A Critique of Evans and Wright’s Study of the Consumer Financial Protection Agency Act
Adam J. Levitin
Georgetown University Law Center
October 22, 2009
Georgetown Public Law Research Paper No. 1492471
Georgetown Business, Economics and Regulatory Policy Working Paper No. 1492471
Fictitious scare statistics have featured prominently in recent debates over consumer credit policy. The latest example is David Evans and Joshua Wright’s statistical claims about the impact of the Consumer Financial Protection Agency Act on the cost and availability of consumer credit and economic growth. This brief critique shows that the claims in Evans and Wright's study - funded by the American Bankers Association - are either based on exceptionally flawed methodology or on wholesale conjecture.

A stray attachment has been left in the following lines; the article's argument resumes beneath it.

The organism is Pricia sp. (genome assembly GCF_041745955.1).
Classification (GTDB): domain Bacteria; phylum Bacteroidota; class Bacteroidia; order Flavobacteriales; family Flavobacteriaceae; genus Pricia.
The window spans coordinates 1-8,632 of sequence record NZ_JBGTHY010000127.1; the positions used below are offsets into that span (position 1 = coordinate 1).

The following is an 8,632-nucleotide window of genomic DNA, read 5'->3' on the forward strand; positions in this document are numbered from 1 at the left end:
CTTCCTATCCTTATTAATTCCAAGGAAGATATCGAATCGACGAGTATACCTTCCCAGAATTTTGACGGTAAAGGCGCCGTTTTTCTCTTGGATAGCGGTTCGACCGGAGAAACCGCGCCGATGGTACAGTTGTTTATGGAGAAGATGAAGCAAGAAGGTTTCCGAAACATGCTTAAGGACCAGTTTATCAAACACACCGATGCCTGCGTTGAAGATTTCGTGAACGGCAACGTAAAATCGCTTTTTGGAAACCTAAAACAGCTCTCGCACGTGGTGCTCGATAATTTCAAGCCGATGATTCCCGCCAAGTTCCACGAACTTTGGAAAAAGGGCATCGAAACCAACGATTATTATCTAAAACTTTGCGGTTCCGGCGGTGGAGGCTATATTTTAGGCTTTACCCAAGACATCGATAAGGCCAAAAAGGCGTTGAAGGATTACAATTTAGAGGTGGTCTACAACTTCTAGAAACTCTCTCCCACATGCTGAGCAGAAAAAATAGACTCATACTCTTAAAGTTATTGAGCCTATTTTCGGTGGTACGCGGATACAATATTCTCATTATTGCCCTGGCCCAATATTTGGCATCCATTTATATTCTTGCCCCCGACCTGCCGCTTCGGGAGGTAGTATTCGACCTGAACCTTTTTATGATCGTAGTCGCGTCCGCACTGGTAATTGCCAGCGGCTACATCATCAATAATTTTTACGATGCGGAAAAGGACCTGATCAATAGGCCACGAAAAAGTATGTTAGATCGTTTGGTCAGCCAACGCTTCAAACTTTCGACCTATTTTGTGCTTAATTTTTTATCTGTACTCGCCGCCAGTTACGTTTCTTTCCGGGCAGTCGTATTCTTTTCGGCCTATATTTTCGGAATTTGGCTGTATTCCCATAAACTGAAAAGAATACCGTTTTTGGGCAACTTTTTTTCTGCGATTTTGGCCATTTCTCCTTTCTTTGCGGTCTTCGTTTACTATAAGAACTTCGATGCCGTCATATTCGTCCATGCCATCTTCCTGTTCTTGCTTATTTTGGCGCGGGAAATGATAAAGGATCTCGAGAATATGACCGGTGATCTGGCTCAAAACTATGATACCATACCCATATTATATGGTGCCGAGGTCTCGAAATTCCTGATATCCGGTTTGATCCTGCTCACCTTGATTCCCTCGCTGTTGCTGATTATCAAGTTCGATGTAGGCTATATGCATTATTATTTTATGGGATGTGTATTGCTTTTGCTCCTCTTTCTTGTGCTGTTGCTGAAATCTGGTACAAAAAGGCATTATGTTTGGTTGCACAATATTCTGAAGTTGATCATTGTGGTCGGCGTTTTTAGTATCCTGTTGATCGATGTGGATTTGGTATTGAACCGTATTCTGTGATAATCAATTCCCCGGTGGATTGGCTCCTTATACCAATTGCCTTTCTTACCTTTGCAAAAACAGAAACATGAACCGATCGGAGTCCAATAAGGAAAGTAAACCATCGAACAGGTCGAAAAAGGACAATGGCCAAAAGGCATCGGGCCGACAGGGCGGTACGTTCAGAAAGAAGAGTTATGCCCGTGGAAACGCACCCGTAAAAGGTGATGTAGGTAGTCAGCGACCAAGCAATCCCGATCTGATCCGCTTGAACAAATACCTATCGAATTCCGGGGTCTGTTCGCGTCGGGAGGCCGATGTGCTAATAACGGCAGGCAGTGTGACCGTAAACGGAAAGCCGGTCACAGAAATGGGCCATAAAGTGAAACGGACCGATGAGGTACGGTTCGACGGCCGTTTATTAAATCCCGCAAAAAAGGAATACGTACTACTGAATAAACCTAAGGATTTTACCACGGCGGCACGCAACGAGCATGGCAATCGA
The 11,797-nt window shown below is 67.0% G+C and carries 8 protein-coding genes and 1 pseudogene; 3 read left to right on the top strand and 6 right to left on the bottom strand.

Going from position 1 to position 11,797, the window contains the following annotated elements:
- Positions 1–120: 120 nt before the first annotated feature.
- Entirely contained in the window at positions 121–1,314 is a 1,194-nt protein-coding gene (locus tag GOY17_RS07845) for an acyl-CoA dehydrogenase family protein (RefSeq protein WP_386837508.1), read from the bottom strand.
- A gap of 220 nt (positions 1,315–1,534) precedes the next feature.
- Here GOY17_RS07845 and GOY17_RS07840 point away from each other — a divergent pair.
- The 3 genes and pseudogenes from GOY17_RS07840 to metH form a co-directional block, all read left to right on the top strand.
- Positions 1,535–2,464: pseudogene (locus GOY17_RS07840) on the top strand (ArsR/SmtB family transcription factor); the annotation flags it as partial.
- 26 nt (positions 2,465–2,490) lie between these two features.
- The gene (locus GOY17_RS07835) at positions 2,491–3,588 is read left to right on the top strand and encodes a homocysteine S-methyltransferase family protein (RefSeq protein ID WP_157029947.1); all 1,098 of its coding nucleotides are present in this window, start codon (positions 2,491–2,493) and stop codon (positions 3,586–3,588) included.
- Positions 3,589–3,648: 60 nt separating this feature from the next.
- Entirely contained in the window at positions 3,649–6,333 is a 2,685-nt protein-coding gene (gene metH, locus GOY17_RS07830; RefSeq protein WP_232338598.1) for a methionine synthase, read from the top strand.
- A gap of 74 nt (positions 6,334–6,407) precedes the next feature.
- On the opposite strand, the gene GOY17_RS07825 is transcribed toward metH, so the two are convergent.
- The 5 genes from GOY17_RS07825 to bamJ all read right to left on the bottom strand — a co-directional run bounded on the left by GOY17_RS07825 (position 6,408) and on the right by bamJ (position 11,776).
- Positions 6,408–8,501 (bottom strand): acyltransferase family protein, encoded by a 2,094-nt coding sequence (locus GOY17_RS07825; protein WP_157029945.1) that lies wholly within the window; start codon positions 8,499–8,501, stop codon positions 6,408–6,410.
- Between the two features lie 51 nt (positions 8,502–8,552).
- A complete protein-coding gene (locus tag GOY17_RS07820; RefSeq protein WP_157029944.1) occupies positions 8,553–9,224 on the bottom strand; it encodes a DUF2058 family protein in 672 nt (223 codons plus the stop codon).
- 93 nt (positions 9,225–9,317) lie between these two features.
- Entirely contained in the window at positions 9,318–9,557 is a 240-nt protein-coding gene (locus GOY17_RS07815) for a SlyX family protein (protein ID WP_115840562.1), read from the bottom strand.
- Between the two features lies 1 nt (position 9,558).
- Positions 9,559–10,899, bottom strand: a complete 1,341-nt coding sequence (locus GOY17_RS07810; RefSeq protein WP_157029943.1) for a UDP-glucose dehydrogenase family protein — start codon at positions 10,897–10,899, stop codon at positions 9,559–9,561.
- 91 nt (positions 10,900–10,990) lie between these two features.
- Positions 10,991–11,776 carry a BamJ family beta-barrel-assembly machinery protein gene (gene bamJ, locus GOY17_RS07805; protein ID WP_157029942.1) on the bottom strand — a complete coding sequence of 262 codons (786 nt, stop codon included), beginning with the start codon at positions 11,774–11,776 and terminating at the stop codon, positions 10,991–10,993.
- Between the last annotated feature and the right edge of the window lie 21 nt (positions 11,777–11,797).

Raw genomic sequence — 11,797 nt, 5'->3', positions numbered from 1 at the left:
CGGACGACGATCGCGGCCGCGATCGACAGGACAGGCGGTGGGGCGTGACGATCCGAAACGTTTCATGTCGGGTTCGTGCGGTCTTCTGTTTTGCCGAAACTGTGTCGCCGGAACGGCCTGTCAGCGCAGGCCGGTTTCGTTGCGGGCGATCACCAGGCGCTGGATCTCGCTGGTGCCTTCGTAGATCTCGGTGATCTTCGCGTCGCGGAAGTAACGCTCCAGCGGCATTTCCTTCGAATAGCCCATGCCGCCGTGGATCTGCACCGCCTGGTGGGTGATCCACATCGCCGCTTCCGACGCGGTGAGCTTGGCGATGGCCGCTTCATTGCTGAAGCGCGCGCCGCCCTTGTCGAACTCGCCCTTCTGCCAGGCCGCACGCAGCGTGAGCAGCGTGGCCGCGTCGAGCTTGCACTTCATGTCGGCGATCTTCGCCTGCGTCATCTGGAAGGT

Number of Pages in PDF File: 7
Keywords: Consumer Financial Protection Agency, consumer creditworking papers series
Date posted: October 21, 2009 ; Last revised: December 11, 2009
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